Climate Change: Connecting the Dots

Sometimes pictures tell the story best.


Last year the Intergovernmental Panel on Climate Change complied and published the results of several studies on renewable energy. The good news is that there is tremendous potential for the use of renewable forms of energy. But I am struck by two charts in the Summary for Policymakers.

These charts project various scenarios for the portion of the total energy supply provided by renewable energy on the vertical axis and total CO2 emission on the horizontal axis, with color coded dots that indicate projected atmospheric concentrations of CO2. The green dots represent concentrations of less than 400 parts per million (ppm), the yellow 400-440 pmm. There are multiple dots because the charts compile several projections of the future.

The charts confirm what most of us would expect. To achieve lower CO2 concentrations, increased reliance on renewable energy is needed and total CO2 emissions must drop precipitously. Green dots, and to a lesser extent yellow dots as well, predominate in the northwest corner of the chart.

Currently, atmospheric concentrations of CO2 are around 394 ppm. And in 2011 total CO2 emissions were around 31.6 gigatonnes. It gives one pause to observe that, according to several projections in the first chart, in eighteen years total emissions must be no more than two-thirds of current emissions (according to some projections much less) to be on track eventually to stabilize atmospheric concentration levels below 400 ppm. And by 2050 the green dots are approaching zero. Note this allows for higher concentrations than the activists at 350.org would like. But the 350–400 ppm range (green dots) is what the IPCC Fourth Assessment Report projected was necessary to stabilize the global average temperature at 2–2.4° above pre-industrial levels. Two degrees was the goal decided upon at the Cancun United Nations Framework Convention on Climate Change (UNFCCC) meeting in 2010. The 400–440 ppm range (yellow dots) would make for a likely a temperature increase of 2.4–2.8°.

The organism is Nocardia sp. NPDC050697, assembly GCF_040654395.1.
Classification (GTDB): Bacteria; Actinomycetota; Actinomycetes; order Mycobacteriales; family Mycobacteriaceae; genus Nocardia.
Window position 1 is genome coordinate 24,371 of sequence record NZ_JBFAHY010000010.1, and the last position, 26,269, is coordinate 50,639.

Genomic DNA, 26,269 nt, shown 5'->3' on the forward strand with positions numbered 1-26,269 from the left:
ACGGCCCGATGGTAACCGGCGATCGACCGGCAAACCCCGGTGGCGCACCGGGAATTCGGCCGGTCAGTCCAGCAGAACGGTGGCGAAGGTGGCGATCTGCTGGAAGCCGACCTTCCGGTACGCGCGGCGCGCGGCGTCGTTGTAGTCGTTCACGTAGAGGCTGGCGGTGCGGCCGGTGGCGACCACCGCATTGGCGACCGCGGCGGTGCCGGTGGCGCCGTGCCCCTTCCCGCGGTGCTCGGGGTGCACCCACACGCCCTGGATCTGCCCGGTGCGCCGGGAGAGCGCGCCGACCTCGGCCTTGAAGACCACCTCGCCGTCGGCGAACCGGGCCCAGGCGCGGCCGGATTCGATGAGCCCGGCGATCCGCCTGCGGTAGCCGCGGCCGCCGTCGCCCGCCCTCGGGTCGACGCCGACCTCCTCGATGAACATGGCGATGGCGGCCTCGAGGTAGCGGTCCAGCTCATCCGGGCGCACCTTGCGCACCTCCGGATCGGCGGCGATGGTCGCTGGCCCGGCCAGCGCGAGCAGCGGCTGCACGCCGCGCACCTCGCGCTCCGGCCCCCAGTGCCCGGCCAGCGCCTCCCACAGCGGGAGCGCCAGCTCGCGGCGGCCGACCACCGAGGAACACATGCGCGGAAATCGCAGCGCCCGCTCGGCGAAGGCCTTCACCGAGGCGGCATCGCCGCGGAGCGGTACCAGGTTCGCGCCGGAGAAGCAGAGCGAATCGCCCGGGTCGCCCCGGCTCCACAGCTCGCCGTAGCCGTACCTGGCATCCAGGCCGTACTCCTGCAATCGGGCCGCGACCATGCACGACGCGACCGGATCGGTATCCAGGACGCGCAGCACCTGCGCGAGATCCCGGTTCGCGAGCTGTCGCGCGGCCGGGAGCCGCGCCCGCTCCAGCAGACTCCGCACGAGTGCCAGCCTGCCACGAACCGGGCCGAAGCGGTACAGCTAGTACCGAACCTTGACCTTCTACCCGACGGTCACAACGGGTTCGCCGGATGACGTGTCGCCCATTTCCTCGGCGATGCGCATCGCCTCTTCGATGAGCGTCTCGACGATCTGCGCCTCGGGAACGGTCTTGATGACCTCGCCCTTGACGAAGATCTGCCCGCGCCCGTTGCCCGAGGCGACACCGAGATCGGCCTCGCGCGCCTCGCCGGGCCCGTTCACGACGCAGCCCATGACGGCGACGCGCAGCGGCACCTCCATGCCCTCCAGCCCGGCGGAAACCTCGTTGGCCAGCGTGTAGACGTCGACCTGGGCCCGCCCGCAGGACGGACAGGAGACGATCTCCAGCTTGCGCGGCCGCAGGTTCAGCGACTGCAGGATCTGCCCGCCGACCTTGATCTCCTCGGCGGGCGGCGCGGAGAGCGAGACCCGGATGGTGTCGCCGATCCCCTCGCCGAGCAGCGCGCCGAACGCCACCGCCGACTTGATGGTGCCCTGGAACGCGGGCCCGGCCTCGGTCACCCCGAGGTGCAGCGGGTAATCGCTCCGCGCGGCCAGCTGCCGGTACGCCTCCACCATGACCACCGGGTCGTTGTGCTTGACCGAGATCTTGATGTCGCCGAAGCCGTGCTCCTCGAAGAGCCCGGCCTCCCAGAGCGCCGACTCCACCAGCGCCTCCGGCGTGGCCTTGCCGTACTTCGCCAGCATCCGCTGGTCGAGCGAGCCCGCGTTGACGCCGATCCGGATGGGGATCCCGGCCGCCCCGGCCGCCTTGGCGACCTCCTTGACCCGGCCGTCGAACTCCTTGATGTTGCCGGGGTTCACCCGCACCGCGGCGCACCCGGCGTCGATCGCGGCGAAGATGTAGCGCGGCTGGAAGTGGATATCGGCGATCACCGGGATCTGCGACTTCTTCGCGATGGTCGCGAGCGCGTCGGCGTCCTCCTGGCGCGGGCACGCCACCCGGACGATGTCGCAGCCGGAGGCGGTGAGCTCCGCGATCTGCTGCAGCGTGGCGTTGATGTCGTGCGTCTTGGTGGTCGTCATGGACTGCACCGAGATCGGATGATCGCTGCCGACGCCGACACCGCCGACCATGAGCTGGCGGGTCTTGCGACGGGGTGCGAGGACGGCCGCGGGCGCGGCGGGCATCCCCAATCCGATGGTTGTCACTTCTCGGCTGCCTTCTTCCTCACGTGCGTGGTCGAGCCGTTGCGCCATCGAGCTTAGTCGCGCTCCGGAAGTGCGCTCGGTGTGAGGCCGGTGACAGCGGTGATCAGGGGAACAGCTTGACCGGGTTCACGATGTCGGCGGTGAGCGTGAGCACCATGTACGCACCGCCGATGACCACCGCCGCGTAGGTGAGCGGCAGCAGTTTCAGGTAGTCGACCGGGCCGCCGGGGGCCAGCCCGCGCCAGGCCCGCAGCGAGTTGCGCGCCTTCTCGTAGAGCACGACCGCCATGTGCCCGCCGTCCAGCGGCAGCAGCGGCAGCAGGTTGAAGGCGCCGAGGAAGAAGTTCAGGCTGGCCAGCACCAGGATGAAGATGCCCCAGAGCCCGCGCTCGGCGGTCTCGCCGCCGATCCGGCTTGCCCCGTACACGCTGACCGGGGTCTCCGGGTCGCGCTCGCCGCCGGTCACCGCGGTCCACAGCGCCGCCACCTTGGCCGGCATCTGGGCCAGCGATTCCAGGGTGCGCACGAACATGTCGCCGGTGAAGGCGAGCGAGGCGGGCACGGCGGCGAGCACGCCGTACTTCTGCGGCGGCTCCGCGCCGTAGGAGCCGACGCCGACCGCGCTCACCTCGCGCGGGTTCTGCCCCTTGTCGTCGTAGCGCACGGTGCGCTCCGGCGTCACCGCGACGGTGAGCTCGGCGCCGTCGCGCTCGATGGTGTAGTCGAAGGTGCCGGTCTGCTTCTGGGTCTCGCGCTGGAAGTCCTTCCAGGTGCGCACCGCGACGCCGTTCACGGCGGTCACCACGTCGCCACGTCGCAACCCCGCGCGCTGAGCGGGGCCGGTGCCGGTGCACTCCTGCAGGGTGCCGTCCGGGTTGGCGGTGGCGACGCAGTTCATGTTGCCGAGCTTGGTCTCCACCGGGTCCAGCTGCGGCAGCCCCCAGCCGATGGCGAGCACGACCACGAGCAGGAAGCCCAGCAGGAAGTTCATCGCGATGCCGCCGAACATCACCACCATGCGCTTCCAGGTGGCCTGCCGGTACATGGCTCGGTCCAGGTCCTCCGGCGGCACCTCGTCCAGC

One story this picture tells is that hitting the two degrees goal requires a dramatic transformation of energy production across the globe in the next eighteen years. Are we politically, dare I say morally, capable of such a transformation? It’s an open question.

The UNFCCC, of which the United States is a signatory, calls on developed countries “to take the lead in combating climate change.” Obviously, it would require considerable leadership to produce an international commitment sufficient to steer energy production and consumption so sharply toward the use of renewables. Leadership of that sort requires, among other things, credibility, good will, and sufficient control over outcomes to produce a difference.

As the second biggest CO2 emitter globally, the United States certainly has sufficient control to have an impact on global emissions. But it lacks the requisite credibility. The U.S. pledge at the Copenhagen meeting of the UNFCCC was to reduce emissions by 2020 to 17 percent below 2005 levels. Compare that to the EU’s pledge to reduce emissions 20 percent below 1990 levels, and by 30 percent if other developed countries make similar commitments and if developing countries make commitments appropriate to their capabilities. The U.S. reduction pledge translated into a common currency of 1990 levels is a miserly 3.75 percent.

This summer the minister of the environment of the conservative (Christian Democratic) German government unveiled an energy plan that includes a unilateral German commitment to a 30 percent emissions reduction. This follows on the heels of the announcement last year that all German nuclear power plants are to be closed by 2020. The so-called Energiewende is meant to modernize the German economy along environmentally friendly lines. The opposition Social Democrats have criticized the plan as being short on details. But apparently there is no lack of commitment to the Energiewende in principle.

It would take considerable powers of imagination to conceive of conservatives in the United States proposing policies that would fundamentally transform the economy away from fossil fuels. Unlike their German counterparts, American conservatives would rather entertain doubts about the reliability of the mainstream science behind the IPCC charts. It is usually easier to be irresponsible than to lead. The U.S. Left can only dream of being able to criticize the Right for its empty rhetorical commitment to doing something significant about climate change.